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I am studying the proof of mini-max principle for self adjoint operators on Hilbert spaces and I know that on this situation, isolated elements of the spectrum are eigenvalues. My question is: is true that eigenvalues of finite multiplicity are isolated elements of the spectrum? I could not prove it but the book I am studying "Unbounded Self-adjoint Operators on Hilbert Space" by Konrad Schmüdgen, appears to claim it.

I appreciate any help.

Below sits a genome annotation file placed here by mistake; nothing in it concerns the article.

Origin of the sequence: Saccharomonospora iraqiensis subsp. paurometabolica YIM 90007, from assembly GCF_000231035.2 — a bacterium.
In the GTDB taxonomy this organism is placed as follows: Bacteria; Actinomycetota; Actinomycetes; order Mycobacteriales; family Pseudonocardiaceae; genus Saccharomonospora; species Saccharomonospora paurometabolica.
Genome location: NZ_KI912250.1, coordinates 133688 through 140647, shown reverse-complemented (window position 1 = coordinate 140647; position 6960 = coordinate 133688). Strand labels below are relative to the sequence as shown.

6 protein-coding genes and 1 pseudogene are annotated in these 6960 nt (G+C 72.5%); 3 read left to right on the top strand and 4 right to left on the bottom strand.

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No, it's not true at all. It's quite possible to have eigenvalues embedded in continuous spectrum. For example, consider the operator of multiplication by $x$ on $L^2([0,1],\mu)$ where $\mu$ is the sum of Lebesgue measure on $[0,1]$ and a point mass at $1/2$. Or somewhat more generally, take a direct sum Hilbert space $\mathcal H = \mathcal H_1 \oplus \mathcal H_2$ and self-adjoint operator $T = T_1 \oplus T_2$ where $T_1: \mathcal H_1 \to \mathcal H_1$ has continuous spectrum on some interval, while $T_2: \mathcal H_2 \to \mathcal H_2$ has a point in that interval as an eigenvalue with finite multiplicity.

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